Livestrong, or the Lance Armstrong Foundation, the cancer advocacy and awareness organization started by the megastar athlete, is likely to suffer a decline in revenue this year of between 10 and 20 percent. LAF pulled in about $50 million a year in 2009 and 2010, despite a sluggish economy. The estimate came by way of a statement from Doug White, the academic director of New York University’s Heyman Center for Philanthropy & Fundraising. It’s based on past examples of other charities that have faced scandal.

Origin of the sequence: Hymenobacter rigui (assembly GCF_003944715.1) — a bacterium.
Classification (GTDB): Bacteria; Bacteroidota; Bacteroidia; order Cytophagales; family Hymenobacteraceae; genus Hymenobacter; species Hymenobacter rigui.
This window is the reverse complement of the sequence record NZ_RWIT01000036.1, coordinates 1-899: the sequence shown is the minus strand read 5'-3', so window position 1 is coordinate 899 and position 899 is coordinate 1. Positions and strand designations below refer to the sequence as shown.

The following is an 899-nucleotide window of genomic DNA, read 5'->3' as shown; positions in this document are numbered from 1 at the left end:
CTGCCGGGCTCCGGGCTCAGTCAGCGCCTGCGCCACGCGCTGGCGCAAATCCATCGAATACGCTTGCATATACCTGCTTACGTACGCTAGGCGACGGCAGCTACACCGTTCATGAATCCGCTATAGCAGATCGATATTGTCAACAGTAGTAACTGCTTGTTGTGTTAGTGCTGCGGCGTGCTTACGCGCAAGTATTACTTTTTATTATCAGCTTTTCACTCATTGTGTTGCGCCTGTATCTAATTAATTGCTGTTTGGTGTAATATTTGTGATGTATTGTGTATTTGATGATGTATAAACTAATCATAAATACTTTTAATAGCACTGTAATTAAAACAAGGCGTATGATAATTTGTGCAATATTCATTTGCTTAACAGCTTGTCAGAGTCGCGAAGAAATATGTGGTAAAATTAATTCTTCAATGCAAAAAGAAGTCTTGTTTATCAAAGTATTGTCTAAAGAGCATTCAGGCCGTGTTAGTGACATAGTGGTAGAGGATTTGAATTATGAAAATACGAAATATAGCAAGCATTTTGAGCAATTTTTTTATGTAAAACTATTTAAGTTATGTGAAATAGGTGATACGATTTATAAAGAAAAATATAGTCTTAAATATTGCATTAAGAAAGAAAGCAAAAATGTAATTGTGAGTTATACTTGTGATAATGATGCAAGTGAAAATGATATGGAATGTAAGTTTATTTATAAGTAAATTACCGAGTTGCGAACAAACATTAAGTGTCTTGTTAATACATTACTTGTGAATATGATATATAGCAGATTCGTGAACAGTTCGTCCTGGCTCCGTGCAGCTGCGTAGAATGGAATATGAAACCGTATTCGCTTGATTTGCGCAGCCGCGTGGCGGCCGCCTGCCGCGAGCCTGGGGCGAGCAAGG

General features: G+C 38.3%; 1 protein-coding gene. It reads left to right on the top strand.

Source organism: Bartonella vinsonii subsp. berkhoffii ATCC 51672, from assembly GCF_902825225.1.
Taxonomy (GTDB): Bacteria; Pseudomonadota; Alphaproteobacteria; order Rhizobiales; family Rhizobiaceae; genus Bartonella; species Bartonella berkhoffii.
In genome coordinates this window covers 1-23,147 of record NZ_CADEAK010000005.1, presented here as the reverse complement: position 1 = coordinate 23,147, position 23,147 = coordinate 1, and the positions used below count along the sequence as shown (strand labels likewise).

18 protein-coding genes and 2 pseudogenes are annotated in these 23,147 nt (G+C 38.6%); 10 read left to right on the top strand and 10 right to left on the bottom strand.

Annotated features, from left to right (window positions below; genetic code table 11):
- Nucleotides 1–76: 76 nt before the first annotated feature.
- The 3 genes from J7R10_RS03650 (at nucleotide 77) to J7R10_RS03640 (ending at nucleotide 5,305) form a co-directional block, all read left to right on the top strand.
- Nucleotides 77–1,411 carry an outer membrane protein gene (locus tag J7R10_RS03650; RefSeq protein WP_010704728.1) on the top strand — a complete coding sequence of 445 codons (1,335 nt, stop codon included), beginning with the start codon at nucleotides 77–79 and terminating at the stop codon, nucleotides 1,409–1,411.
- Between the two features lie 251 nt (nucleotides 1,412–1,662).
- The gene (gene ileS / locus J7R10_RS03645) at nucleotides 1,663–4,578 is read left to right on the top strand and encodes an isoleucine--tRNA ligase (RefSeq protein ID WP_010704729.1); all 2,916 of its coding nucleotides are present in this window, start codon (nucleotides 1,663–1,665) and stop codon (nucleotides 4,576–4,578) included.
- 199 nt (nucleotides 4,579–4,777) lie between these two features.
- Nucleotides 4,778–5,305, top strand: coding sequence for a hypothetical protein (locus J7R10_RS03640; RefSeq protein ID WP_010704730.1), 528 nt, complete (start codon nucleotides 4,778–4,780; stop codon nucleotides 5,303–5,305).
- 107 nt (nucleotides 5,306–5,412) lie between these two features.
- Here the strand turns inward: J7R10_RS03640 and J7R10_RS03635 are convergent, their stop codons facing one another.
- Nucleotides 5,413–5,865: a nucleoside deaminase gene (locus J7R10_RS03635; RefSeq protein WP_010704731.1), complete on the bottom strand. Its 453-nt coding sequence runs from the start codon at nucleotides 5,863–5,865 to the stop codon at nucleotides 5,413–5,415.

Public scrutiny intensified recently when former teammate and known doper Tyler Hamilton appeared on 60 Minutes to finally cop to using performance enhancing drugs for much of his professional career, and to reveal some very damaging things about Armstrong, the leadership of the U.S. Postal team, as well as details about how the drugs are doled out and when (before competition, not during). The bombshell was Hamilton’s assertion that Armstrong has indeed tested positive, but worked with race organizers to cover it up. If you look closely at Armstrong’s quotes in the media, they are always variations on never-tested-positive rather than never-doped.